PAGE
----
Native to temperate regions of the Northern Hemisphere and widely cultivated for the their multiple uses. The name also refers to the edible nuts they produce.
They are fast-growing tree that often reach 30 metres, commonly with furrowed bark when mature. The toothed leaves are lance-shaped to somewhat oval. Most male flowers are borne in long upright catkins; female flowers are arranged singly or in clusters at the base of short male catkins. The spiny bur surrounds one to seven nuts, depending on the species, and splits upon maturity. The seeds lose viability rapidly and typically germinate shortly after they fall to the ground in autumn.
The dye is extracted from the bark. The bark is first smooth and gray-red in the younger branch and later gray-green fissured lengthwise in the grown ones. The inner surface is whitish, which turns to reddish gray after exposure to air and after dried.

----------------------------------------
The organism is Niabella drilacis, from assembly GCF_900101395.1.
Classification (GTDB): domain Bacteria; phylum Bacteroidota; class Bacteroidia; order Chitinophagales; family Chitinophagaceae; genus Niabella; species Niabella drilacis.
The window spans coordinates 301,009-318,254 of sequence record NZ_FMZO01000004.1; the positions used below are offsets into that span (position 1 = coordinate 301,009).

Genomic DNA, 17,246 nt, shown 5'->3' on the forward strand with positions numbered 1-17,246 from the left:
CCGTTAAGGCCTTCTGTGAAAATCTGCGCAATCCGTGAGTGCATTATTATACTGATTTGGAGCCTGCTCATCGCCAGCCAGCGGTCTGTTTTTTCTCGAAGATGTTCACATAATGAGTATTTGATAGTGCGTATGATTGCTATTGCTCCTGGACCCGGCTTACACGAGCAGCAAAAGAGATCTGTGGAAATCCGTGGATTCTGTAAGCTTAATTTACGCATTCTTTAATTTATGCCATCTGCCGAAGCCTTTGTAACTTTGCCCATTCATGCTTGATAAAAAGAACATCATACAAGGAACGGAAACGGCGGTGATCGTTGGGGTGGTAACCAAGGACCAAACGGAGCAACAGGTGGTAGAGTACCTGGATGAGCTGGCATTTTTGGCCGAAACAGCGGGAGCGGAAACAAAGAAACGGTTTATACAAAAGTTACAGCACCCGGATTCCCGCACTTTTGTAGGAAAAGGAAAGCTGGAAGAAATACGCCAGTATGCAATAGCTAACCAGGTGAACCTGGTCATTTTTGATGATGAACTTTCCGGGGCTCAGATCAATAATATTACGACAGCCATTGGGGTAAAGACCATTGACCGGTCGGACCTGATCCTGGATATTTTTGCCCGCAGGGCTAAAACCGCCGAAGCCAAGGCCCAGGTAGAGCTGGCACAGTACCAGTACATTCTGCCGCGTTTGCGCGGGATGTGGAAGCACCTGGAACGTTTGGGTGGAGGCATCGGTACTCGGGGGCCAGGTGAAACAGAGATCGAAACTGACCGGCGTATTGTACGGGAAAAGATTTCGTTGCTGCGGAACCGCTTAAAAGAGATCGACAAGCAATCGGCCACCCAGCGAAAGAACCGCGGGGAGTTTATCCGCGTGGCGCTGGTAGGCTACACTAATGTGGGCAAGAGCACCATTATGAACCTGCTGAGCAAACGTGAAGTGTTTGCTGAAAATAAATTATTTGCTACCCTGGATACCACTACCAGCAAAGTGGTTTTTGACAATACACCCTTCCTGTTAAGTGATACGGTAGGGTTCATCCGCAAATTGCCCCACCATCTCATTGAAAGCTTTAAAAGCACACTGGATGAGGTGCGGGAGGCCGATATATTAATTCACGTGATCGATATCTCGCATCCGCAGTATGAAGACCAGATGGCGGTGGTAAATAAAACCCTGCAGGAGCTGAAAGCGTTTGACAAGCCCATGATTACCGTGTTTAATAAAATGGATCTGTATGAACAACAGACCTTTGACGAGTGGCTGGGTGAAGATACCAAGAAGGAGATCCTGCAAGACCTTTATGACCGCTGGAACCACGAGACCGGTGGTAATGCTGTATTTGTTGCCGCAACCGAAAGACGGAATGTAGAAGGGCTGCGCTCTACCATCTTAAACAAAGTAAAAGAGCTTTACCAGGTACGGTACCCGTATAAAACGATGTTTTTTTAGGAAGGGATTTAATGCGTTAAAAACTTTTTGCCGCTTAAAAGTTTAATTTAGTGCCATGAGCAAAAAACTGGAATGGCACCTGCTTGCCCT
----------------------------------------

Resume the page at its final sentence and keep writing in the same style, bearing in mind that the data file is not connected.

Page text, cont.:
South Europe (Italy and Valle d’Aosta).
Chestnut wood is a useful source of natural tannin and was used for tanning leather before the introduction of synthetic tannins. In herbal medicine is taken internally as cough remedy, astringent and antispasmodic, water chestnut decoction is useful in dysuria and dysentery, in phytocosmetics is used for its skincare potential and antioxidant properties.